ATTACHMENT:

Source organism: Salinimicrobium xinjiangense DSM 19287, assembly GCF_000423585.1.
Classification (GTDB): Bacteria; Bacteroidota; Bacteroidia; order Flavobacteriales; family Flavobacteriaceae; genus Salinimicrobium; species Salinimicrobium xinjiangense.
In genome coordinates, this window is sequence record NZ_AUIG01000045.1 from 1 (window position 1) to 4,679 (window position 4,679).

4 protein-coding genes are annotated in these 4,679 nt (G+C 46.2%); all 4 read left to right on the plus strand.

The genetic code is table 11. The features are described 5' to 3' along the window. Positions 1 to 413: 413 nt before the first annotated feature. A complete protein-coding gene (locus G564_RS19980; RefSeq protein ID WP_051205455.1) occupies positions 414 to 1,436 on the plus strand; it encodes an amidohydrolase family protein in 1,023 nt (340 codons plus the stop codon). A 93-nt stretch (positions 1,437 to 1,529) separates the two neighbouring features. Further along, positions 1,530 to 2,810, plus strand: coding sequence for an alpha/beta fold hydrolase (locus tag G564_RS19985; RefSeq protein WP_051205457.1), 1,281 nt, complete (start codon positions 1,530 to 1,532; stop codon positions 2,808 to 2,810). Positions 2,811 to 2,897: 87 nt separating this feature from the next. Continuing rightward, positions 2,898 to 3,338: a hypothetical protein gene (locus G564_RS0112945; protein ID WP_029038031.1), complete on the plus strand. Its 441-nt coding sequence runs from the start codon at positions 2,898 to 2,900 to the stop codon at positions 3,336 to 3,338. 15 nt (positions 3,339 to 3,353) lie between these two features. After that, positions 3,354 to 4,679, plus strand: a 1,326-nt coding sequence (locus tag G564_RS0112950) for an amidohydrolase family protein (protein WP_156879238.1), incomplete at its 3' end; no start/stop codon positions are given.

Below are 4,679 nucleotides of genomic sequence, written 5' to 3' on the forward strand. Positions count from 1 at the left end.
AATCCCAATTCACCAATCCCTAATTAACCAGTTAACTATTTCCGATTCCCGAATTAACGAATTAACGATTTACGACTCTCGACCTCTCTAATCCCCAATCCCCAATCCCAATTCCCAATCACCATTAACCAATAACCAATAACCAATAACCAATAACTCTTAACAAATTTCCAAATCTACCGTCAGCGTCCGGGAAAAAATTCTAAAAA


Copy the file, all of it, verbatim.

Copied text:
Source organism: Salinimicrobium xinjiangense DSM 19287, assembly GCF_000423585.1.
Classification (GTDB): Bacteria; Bacteroidota; Bacteroidia; order Flavobacteriales; family Flavobacteriaceae; genus Salinimicrobium; species Salinimicrobium xinjiangense.
In genome coordinates, this window is sequence record NZ_AUIG01000045.1 from 1 (window position 1) to 4,679 (window position 4,679).

4 protein-coding genes are annotated in these 4,679 nt (G+C 46.2%); all 4 read left to right on the plus strand.

The genetic code is table 11. The features are described 5' to 3' along the window. Positions 1 to 413: 413 nt before the first annotated feature. A complete protein-coding gene (locus G564_RS19980; RefSeq protein ID WP_051205455.1) occupies positions 414 to 1,436 on the plus strand; it encodes an amidohydrolase family protein in 1,023 nt (340 codons plus the stop codon). A 93-nt stretch (positions 1,437 to 1,529) separates the two neighbouring features. Further along, positions 1,530 to 2,810, plus strand: coding sequence for an alpha/beta fold hydrolase (locus tag G564_RS19985; RefSeq protein WP_051205457.1), 1,281 nt, complete (start codon positions 1,530 to 1,532; stop codon positions 2,808 to 2,810). Positions 2,811 to 2,897: 87 nt separating this feature from the next. Continuing rightward, positions 2,898 to 3,338: a hypothetical protein gene (locus G564_RS0112945; protein ID WP_029038031.1), complete on the plus strand. Its 441-nt coding sequence runs from the start codon at positions 2,898 to 2,900 to the stop codon at positions 3,336 to 3,338. 15 nt (positions 3,339 to 3,353) lie between these two features. After that, positions 3,354 to 4,679, plus strand: a 1,326-nt coding sequence (locus tag G564_RS0112950) for an amidohydrolase family protein (protein WP_156879238.1), incomplete at its 3' end; no start/stop codon positions are given.

Below are 4,679 nucleotides of genomic sequence, written 5' to 3' on the forward strand. Positions count from 1 at the left end.
AATCCCAATTCACCAATCCCTAATTAACCAGTTAACTATTTCCGATTCCCGAATTAACGAATTAACGATTTACGACTCTCGACCTCTCTAATCCCCAATCCCCAATCCCAATTCCCAATCACCATTAACCAATAACCAATAACCAATAACCAATAACTCTTAACAAATTTCCAAATCTACCGTCAGCGTCCGGGAAAAAATTCTAAAAA